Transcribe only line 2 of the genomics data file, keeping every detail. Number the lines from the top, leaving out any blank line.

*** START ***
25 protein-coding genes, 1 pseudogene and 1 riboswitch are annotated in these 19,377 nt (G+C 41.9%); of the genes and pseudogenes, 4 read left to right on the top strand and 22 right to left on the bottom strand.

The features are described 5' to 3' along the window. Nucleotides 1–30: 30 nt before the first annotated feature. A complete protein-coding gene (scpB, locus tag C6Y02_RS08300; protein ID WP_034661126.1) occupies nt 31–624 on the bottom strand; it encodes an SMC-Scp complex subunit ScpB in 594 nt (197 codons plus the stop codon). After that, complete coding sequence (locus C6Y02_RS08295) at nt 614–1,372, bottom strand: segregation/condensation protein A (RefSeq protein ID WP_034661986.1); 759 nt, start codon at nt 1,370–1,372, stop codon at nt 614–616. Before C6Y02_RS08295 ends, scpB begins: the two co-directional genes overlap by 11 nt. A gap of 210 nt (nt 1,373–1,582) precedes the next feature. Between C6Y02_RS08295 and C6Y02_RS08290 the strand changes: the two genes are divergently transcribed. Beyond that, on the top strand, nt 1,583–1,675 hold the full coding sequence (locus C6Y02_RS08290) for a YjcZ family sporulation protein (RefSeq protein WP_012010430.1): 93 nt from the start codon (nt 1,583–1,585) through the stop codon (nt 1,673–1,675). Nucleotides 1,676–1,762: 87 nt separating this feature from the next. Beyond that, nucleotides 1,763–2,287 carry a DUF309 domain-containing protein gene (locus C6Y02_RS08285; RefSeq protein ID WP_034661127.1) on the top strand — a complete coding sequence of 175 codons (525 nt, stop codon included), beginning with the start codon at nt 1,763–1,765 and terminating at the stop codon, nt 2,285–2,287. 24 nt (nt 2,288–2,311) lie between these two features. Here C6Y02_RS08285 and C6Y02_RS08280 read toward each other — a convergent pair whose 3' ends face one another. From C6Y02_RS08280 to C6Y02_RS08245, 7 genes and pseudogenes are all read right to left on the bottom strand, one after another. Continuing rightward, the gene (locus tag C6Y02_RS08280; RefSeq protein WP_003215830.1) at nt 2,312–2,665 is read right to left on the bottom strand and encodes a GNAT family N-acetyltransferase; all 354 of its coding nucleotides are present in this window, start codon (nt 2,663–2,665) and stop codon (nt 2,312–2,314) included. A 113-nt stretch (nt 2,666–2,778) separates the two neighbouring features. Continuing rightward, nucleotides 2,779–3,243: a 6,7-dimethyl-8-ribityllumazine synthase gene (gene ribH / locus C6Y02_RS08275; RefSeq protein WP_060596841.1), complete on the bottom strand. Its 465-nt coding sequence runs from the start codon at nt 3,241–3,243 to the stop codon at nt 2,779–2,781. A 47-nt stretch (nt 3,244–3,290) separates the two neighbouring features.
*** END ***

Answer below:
The features are described 5' to 3' along the window. Nucleotides 1–30: 30 nt before the first annotated feature. A complete protein-coding gene (scpB, locus tag C6Y02_RS08300; protein ID WP_034661126.1) occupies nt 31–624 on the bottom strand; it encodes an SMC-Scp complex subunit ScpB in 594 nt (197 codons plus the stop codon). After that, complete coding sequence (locus C6Y02_RS08295) at nt 614–1,372, bottom strand: segregation/condensation protein A (RefSeq protein ID WP_034661986.1); 759 nt, start codon at nt 1,370–1,372, stop codon at nt 614–616. Before C6Y02_RS08295 ends, scpB begins: the two co-directional genes overlap by 11 nt. A gap of 210 nt (nt 1,373–1,582) precedes the next feature. Between C6Y02_RS08295 and C6Y02_RS08290 the strand changes: the two genes are divergently transcribed. Beyond that, on the top strand, nt 1,583–1,675 hold the full coding sequence (locus C6Y02_RS08290) for a YjcZ family sporulation protein (RefSeq protein WP_012010430.1): 93 nt from the start codon (nt 1,583–1,585) through the stop codon (nt 1,673–1,675). Nucleotides 1,676–1,762: 87 nt separating this feature from the next. Beyond that, nucleotides 1,763–2,287 carry a DUF309 domain-containing protein gene (locus C6Y02_RS08285; RefSeq protein ID WP_034661127.1) on the top strand — a complete coding sequence of 175 codons (525 nt, stop codon included), beginning with the start codon at nt 1,763–1,765 and terminating at the stop codon, nt 2,285–2,287. 24 nt (nt 2,288–2,311) lie between these two features. Here C6Y02_RS08285 and C6Y02_RS08280 read toward each other — a convergent pair whose 3' ends face one another. From C6Y02_RS08280 to C6Y02_RS08245, 7 genes and pseudogenes are all read right to left on the bottom strand, one after another. Continuing rightward, the gene (locus tag C6Y02_RS08280; RefSeq protein WP_003215830.1) at nt 2,312–2,665 is read right to left on the bottom strand and encodes a GNAT family N-acetyltransferase; all 354 of its coding nucleotides are present in this window, start codon (nt 2,663–2,665) and stop codon (nt 2,312–2,314) included. A 113-nt stretch (nt 2,666–2,778) separates the two neighbouring features. Continuing rightward, nucleotides 2,779–3,243: a 6,7-dimethyl-8-ribityllumazine synthase gene (gene ribH / locus C6Y02_RS08275; RefSeq protein WP_060596841.1), complete on the bottom strand. Its 465-nt coding sequence runs from the start codon at nt 3,241–3,243 to the stop codon at nt 2,779–2,781. A 47-nt stretch (nt 3,244–3,290) separates the two neighbouring features.